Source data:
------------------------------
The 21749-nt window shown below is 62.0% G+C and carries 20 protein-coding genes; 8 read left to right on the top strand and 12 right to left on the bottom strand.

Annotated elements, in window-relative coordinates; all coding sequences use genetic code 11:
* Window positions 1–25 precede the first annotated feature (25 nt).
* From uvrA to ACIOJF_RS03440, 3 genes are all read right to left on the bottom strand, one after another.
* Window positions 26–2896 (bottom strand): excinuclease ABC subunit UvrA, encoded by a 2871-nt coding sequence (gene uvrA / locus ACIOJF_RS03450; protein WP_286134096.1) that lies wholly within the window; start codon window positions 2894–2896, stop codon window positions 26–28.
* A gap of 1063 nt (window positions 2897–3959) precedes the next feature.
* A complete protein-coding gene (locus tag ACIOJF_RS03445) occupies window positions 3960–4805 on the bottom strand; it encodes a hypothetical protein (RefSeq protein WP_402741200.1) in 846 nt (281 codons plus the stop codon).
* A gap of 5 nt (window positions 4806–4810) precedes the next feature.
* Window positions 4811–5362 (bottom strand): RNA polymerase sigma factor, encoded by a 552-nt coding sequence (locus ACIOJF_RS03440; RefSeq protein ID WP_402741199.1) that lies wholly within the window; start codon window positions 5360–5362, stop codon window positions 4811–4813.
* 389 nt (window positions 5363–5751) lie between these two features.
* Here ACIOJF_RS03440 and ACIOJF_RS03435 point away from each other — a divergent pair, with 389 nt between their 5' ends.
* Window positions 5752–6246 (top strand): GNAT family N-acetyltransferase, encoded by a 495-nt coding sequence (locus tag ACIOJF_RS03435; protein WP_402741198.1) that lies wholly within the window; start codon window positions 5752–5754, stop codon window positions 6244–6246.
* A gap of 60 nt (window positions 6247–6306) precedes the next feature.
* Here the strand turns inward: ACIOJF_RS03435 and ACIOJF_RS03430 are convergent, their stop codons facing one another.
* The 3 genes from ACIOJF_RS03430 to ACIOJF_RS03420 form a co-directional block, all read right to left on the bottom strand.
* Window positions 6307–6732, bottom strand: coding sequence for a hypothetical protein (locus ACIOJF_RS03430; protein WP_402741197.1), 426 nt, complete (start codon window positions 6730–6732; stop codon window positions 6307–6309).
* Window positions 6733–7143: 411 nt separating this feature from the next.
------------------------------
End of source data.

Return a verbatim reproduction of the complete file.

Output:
The 21749-nt window shown below is 62.0% G+C and carries 20 protein-coding genes; 8 read left to right on the top strand and 12 right to left on the bottom strand.

Annotated elements, in window-relative coordinates; all coding sequences use genetic code 11:
* Window positions 1–25 precede the first annotated feature (25 nt).
* From uvrA to ACIOJF_RS03440, 3 genes are all read right to left on the bottom strand, one after another.
* Window positions 26–2896 (bottom strand): excinuclease ABC subunit UvrA, encoded by a 2871-nt coding sequence (gene uvrA / locus ACIOJF_RS03450; protein WP_286134096.1) that lies wholly within the window; start codon window positions 2894–2896, stop codon window positions 26–28.
* A gap of 1063 nt (window positions 2897–3959) precedes the next feature.
* A complete protein-coding gene (locus tag ACIOJF_RS03445) occupies window positions 3960–4805 on the bottom strand; it encodes a hypothetical protein (RefSeq protein WP_402741200.1) in 846 nt (281 codons plus the stop codon).
* A gap of 5 nt (window positions 4806–4810) precedes the next feature.
* Window positions 4811–5362 (bottom strand): RNA polymerase sigma factor, encoded by a 552-nt coding sequence (locus ACIOJF_RS03440; RefSeq protein ID WP_402741199.1) that lies wholly within the window; start codon window positions 5360–5362, stop codon window positions 4811–4813.
* 389 nt (window positions 5363–5751) lie between these two features.
* Here ACIOJF_RS03440 and ACIOJF_RS03435 point away from each other — a divergent pair, with 389 nt between their 5' ends.
* Window positions 5752–6246 (top strand): GNAT family N-acetyltransferase, encoded by a 495-nt coding sequence (locus tag ACIOJF_RS03435; protein WP_402741198.1) that lies wholly within the window; start codon window positions 5752–5754, stop codon window positions 6244–6246.
* A gap of 60 nt (window positions 6247–6306) precedes the next feature.
* Here the strand turns inward: ACIOJF_RS03435 and ACIOJF_RS03430 are convergent, their stop codons facing one another.
* The 3 genes from ACIOJF_RS03430 to ACIOJF_RS03420 form a co-directional block, all read right to left on the bottom strand.
* Window positions 6307–6732, bottom strand: coding sequence for a hypothetical protein (locus ACIOJF_RS03430; protein WP_402741197.1), 426 nt, complete (start codon window positions 6730–6732; stop codon window positions 6307–6309).
* Window positions 6733–7143: 411 nt separating this feature from the next.